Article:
I’m going to say no. That’s a tough question and I really should say yes, but I’m going to say no. I do think that the artist needs to have agency over what is their responsibility. I think that every human has a responsibility to do that. I don’t think it’s fair to say artists have to do it and everyone else is off the hook—you know what I mean? As artists, they do have a platform and, yes, I hate to see people abusing or misusing their platform, but if we start out from it’s “up to the artists to do this,” then I feel like that’s not going to be conducive to making art.

That’s interesting. I guess when it does happen and when artists do take that platform it’s not really coming from a place of being directed to do it. It’s not coming out of an obligation.

Right, yeah. You’ll never find a shortage of artists willing to do that. I don’t see a need to put it on them. They’ll take it on anyway.

What’s a bit disheartening is that a lot of the artists with the largest platforms seem unwilling to do it, perhaps in the interest of not pissing anyone off and ultimately not getting their bank account fucked with.

That’s a good point. That’s a really good point and yeah I think that there’s an element of “the machine” that wants to turn out stars and they are encouraged to steer clear from politics because it keeps the money rolling. You definitely have a market for revolutionary art. Look at Bob Dylan and look at…I don’t know, different artists couch it differently too. I’m thinking of the Police. They certainly had messages critical of the system in the middle of a whole bunch of sad songs about how lonely the artist is. That goes back to your question about suffering. But yes, I agree with you that it’s an issue when you have Taylor Swift that’s just throwing out who knows what. Bragging, blaming, posing…I don’t really know her music but everyone’s talking about that new song she just released and it does strike me when I look at some of the lyrics that it’s just narcissism. It’s definitely wasteful. But again, it’s rare to see anyone who is strongly critical of “the system” getting that kind of a platform. And the few who do, Bob Dylan, Bob Marley, Roger Waters, to name a few, are in many ways marginalized, or put in the “entertainer” box, and people generally look to entertainers to help them forget their problems. It happens in professional sports too, did you see Colin Kaepernick is blacklisted? We have to thank him and others who have the courage to use their platform to speak truth to power. And yes we need more of that for sure.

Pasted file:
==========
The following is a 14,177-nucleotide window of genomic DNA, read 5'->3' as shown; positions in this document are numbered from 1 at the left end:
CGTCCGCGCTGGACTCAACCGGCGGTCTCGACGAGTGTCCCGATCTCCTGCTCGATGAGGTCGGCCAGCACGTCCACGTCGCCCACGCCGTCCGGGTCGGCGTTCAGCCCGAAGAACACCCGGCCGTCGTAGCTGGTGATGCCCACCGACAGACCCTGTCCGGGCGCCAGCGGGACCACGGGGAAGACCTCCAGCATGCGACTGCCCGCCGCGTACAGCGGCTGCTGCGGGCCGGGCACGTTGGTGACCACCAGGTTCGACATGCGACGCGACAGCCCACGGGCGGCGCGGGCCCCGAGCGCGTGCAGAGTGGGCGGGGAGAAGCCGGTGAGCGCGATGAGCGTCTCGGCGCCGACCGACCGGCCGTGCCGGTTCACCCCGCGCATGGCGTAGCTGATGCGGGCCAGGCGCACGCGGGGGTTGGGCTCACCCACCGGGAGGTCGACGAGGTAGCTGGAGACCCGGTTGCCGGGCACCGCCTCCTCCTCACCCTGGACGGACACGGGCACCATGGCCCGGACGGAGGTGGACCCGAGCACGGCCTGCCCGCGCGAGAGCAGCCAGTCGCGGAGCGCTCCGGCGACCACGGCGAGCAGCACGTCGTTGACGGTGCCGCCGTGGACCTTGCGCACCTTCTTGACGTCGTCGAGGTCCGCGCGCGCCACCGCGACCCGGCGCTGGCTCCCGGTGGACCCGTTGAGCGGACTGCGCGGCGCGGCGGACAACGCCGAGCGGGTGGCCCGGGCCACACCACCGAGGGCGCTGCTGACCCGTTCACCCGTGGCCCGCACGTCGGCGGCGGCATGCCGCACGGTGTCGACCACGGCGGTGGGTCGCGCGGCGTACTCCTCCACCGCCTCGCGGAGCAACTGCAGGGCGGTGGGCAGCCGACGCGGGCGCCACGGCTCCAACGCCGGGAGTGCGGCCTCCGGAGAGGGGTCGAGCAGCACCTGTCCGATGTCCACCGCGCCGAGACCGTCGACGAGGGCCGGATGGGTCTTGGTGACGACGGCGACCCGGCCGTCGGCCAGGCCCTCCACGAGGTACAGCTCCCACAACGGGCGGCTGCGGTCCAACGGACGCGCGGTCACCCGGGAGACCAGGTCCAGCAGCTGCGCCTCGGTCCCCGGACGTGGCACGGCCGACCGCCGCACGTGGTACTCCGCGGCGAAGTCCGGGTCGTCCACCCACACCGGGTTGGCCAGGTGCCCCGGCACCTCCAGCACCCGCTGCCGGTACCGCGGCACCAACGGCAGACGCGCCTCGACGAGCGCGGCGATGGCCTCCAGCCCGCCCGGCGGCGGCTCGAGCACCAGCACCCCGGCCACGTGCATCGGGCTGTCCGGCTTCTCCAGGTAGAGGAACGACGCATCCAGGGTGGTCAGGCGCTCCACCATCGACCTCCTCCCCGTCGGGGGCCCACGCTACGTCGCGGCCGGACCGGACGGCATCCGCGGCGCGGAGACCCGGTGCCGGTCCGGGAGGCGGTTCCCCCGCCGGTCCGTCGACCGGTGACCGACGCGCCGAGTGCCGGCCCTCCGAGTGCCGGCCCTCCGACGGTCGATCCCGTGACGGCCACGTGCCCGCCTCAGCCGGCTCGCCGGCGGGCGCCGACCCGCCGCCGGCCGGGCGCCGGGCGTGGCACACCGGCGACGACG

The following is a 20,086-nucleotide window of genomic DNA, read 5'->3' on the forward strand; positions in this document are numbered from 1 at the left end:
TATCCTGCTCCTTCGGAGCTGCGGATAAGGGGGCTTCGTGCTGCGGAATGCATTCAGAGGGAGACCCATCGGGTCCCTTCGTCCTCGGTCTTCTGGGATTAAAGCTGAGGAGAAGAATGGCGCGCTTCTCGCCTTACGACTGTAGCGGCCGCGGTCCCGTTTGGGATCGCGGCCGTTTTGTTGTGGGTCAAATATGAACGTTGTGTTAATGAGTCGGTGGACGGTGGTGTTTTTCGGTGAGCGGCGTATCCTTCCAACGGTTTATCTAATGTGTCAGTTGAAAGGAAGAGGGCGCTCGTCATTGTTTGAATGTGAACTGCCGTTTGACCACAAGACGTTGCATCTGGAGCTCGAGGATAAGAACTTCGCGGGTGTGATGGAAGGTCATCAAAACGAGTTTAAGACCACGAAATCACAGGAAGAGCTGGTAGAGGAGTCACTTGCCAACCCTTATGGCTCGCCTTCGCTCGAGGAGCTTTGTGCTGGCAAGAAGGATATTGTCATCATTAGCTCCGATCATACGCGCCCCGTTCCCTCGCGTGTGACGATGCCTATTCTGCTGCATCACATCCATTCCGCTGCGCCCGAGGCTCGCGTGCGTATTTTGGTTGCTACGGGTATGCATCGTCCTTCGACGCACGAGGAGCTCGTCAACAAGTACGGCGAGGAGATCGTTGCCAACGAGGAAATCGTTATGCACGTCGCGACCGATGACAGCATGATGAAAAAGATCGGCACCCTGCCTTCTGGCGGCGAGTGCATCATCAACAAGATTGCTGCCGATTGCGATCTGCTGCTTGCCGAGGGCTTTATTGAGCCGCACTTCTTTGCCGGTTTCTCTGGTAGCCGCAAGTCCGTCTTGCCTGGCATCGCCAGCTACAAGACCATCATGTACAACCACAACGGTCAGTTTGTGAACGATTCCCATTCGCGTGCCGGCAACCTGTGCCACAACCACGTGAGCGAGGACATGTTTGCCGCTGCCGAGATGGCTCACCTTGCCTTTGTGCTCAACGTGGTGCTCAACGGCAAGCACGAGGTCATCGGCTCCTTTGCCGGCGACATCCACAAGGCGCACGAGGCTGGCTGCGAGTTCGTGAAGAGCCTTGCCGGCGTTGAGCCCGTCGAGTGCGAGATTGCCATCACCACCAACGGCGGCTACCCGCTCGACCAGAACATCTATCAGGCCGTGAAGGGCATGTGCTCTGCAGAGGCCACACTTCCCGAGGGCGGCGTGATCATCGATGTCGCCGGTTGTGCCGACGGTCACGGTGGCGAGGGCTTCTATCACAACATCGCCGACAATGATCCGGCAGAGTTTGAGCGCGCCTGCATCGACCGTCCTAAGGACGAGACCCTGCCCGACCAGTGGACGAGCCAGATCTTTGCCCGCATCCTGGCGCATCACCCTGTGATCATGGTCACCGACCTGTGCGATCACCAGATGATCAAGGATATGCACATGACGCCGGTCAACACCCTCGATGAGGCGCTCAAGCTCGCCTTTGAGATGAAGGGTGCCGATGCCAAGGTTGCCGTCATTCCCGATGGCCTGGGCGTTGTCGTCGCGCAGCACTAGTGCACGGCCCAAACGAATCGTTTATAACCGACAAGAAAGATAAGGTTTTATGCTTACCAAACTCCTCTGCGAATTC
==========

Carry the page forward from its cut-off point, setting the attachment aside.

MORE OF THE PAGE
Back to reggae. What unique contributions do you feel reggae music has made to the world’s culture?